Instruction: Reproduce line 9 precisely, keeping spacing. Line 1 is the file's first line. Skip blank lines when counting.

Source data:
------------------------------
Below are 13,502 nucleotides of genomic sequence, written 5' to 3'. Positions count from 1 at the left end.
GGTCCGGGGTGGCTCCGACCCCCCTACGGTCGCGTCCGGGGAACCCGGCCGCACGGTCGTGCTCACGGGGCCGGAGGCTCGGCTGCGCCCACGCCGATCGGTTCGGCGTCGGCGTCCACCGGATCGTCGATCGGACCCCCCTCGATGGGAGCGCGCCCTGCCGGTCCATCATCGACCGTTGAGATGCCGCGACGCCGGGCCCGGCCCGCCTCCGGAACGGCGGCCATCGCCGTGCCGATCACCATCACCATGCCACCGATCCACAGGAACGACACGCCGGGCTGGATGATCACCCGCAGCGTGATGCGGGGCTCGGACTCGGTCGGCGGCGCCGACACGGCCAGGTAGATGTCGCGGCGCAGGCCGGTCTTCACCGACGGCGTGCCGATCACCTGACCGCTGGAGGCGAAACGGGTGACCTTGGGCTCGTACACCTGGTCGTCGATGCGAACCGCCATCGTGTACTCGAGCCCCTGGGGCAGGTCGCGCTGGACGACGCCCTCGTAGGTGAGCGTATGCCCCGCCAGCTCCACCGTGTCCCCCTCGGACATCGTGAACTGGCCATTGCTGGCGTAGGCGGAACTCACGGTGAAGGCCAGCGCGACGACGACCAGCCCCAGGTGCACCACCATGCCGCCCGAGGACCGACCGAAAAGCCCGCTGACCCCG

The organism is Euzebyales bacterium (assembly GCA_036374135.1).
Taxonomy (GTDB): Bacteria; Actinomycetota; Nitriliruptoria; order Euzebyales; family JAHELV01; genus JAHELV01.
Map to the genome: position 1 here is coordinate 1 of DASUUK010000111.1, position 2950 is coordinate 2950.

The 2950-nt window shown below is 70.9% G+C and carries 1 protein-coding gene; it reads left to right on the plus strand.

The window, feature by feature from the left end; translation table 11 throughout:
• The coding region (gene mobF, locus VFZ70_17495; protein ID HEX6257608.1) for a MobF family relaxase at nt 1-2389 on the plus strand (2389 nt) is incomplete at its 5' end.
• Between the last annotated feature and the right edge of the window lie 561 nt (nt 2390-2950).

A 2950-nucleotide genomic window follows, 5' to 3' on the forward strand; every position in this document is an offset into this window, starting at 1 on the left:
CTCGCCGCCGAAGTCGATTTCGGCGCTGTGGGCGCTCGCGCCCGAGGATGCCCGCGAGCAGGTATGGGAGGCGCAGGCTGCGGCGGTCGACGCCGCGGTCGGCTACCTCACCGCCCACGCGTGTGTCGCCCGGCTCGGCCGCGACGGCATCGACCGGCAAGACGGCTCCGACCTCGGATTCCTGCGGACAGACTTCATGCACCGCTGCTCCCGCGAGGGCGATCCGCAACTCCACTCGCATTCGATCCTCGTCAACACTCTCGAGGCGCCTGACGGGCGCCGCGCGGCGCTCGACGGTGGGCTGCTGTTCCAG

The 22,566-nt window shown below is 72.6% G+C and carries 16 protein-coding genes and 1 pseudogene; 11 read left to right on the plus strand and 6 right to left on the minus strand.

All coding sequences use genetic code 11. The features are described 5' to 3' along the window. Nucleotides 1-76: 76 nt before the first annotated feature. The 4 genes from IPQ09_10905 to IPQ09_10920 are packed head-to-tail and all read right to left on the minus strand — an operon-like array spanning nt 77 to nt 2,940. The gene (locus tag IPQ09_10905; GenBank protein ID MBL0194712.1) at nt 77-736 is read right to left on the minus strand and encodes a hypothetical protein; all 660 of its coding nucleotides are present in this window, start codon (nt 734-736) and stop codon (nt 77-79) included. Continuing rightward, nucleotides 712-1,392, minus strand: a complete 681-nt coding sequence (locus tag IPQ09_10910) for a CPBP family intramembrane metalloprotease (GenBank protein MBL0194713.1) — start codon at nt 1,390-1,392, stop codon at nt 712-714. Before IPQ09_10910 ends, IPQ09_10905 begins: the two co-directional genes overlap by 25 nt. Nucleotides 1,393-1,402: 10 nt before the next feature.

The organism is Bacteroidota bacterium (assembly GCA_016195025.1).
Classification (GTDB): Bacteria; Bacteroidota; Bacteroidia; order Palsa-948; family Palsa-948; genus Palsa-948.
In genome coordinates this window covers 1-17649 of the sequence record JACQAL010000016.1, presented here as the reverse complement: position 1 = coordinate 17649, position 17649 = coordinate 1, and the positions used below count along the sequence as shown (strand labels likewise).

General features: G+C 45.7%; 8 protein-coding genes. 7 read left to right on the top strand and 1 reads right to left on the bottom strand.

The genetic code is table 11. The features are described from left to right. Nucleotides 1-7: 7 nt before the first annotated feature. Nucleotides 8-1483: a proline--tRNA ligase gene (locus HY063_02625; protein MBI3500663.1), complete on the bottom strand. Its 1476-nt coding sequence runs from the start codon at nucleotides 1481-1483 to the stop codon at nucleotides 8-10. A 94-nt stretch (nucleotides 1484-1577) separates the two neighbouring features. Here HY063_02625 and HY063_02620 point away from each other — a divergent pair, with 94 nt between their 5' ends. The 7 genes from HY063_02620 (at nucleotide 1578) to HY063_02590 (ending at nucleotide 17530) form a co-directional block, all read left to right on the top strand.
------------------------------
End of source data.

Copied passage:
• Between the last annotated feature and the right edge of the window lie 561 nt (nt 2390-2950).